Karoline's father, John Rose, says he is very excited to have his daughter working in the cattle industry. "It's not just the fact that she came back to be part of a family program, but also the fact that it's great to see a young person doing this. With today's economics and how much money it takes to get going, we are not seeing very many young people coming back into production agriculture. We have been very supportive of other young people that have tried to get into agriculture, because we think this is very important," he says.
"There are a lot of young people who are very talented in agriculture, but not very many of them are good at standing up and telling our story. This is one thing that has separated Karoline from the others. Along with her livestock judging, agricultural interests, and cattle buying activities, she has also stepped up to be an ambassador. She went to Australia on a program through school, and to Africa on a small mission. She has not only stepped up in agriculture but has also stepped up in life. It is exciting for us, and not just the fact that she's our daughter. We are pleased to see any young person who wants to make a difference and wants to do what's right," says John. F
Cattle and college
Karoline was involved in cattle activities while she was going to school. "I started my undergrad studies at Kansas State University, then transferred to Montana State University after my first semester. When I came to MSU I was a little out of the loop, starting there in mid-year. All the other freshmen had made friends and I was coming in as a second-semester freshman and didn't know anyone," she says.
"I felt I needed something to be really passionate about. My dad was on the board of the Montana Stockgrowers when I was very young, like 6 years old. Stockgrowers was always part of our life," says Rose.
"So when I was in my second semester at MSU I sat down with Lauren Neale (Chase) who was the media specialist at the Montana Stockgrowers Association and we developed the idea of having a Collegiate Stockgrowers organization. We implemented this at MSU and it was very well accepted. The first meeting attracted over 90 people.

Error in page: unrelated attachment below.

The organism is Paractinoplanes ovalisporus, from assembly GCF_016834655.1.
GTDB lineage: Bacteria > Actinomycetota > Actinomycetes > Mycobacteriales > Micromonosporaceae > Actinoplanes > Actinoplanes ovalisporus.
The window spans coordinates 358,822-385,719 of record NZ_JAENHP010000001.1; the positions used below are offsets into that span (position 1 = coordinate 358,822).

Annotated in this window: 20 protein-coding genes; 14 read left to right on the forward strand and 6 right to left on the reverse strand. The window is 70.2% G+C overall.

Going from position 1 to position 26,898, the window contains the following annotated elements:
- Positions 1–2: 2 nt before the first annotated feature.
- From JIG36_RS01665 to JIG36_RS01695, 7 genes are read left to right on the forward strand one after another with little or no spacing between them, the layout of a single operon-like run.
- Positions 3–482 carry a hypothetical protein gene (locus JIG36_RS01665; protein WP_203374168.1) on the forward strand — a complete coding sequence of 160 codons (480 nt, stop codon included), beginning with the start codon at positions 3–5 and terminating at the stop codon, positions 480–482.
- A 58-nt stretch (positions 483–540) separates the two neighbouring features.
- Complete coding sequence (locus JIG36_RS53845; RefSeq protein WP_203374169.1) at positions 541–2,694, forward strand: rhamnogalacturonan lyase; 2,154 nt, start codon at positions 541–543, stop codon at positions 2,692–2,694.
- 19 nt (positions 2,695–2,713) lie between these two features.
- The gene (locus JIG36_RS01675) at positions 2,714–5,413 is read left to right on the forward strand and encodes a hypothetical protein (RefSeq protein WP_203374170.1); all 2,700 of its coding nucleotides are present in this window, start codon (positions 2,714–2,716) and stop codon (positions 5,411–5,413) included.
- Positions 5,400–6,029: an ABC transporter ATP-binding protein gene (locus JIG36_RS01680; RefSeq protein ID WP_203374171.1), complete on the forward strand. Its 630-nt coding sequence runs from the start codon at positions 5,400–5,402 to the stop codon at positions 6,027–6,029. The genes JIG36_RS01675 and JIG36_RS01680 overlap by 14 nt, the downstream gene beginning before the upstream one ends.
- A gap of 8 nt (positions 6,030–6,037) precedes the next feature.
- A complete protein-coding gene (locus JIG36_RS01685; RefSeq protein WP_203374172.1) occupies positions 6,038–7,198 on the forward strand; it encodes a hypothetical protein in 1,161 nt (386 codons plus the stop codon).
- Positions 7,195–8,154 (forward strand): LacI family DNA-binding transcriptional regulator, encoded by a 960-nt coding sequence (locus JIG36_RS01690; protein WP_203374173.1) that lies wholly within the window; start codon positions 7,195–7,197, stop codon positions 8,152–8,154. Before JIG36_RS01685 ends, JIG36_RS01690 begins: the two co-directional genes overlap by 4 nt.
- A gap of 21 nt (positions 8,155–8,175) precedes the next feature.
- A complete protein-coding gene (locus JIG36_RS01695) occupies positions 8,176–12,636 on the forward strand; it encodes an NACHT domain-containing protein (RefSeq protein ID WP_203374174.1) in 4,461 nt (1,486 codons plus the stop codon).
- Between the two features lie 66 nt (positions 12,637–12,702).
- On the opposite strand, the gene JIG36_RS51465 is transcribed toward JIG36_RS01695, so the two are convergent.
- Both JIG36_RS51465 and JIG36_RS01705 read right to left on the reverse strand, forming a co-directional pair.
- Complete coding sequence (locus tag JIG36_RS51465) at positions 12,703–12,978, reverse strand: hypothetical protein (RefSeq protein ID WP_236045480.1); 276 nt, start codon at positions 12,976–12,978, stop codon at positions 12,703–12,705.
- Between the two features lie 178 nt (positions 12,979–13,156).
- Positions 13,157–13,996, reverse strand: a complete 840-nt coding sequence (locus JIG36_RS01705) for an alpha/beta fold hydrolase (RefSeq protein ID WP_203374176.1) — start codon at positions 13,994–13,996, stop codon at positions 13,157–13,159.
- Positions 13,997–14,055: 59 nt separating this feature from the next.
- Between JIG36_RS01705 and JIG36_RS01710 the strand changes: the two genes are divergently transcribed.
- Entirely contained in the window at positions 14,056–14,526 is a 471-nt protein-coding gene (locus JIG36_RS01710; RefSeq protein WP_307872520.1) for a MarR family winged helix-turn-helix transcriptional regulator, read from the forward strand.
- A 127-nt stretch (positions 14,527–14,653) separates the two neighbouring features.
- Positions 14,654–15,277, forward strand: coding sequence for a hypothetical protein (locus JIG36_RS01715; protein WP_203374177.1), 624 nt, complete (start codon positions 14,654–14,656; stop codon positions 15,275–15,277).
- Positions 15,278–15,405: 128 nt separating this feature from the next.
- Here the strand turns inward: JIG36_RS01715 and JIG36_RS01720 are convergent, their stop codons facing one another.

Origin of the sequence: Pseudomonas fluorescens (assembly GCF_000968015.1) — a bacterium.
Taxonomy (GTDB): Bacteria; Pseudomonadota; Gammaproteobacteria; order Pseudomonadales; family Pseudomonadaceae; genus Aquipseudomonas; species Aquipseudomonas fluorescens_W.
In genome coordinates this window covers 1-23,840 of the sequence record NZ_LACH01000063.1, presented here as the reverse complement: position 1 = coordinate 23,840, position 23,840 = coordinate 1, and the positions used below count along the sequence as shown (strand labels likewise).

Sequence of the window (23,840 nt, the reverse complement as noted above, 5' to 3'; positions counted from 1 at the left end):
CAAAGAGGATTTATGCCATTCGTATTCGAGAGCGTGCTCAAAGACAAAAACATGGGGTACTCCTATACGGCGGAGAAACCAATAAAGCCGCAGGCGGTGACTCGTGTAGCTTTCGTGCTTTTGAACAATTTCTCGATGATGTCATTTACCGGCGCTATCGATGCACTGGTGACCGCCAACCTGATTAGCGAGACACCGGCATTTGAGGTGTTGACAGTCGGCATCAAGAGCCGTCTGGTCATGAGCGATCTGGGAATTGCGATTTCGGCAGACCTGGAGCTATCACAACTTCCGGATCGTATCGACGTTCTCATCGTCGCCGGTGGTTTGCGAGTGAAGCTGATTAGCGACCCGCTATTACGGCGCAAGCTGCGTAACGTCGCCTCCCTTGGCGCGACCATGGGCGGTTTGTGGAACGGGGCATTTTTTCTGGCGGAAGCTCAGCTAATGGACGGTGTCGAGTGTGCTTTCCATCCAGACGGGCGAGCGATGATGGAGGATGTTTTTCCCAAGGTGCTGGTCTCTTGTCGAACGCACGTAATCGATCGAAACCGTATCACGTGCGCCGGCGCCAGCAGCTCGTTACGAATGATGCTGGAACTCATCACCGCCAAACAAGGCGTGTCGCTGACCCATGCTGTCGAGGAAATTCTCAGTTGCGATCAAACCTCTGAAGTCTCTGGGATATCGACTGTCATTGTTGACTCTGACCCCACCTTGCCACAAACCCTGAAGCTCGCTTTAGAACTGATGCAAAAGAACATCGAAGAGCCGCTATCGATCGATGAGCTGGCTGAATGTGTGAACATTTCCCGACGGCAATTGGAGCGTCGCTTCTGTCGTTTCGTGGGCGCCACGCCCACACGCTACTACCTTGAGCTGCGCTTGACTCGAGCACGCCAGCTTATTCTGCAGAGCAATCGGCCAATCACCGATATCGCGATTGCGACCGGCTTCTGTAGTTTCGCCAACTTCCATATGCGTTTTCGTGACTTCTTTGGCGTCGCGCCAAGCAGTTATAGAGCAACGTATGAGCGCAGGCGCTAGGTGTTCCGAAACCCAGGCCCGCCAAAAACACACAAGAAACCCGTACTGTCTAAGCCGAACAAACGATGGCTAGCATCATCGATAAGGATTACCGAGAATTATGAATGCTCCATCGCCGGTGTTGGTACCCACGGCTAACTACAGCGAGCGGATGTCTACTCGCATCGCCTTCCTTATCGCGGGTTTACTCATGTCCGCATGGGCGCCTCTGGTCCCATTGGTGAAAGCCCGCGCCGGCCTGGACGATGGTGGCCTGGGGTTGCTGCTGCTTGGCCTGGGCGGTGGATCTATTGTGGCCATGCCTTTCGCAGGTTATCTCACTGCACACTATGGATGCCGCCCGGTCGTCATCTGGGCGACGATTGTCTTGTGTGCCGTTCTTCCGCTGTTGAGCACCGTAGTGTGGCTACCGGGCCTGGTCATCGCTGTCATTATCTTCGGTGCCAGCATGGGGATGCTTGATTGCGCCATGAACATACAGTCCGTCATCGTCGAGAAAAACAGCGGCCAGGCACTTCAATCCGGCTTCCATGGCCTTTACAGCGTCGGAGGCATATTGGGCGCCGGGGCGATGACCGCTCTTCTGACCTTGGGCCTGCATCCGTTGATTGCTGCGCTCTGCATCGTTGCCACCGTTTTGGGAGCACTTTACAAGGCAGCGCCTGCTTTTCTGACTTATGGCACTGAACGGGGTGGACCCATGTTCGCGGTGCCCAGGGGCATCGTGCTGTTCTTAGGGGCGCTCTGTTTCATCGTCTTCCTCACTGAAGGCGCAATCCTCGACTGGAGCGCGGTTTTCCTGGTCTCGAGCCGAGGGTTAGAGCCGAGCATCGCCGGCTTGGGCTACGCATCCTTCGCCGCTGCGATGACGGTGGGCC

"I was co-founder, and then co-president the first year of its existence," she said. Now, Collegiate Stockgrowers groups have been established at the college at Dillon, University of Montana in Missoula, in Havre, and Purdue University. She helped plant the organizations on multiple campuses.
"After I passed on the torch, I was able to mentor some other leaders and help them get it started in other avenues. The main goal was to bridge the gap between young stockgrowers (in 4-H and FFA) and young adults, and involve the collegiate level students. The college years tend to be an age when we don't have active participation in the industry. There was a gap between the young activities and when young adults went home from college and started a family. We needed to involve young people age 26 and under," she explains.
Errol Rice, Montana Stockgrowers executive vice president, says Rose has been a great advocate for the beef industry and agriculture. "She was instrumental with our organization in starting that first collegiate chapter at Montana State University. She has always been very pro-active and outgoing, trying to get young people involved in advocating for the beef industry and becoming better spokespersons," he says.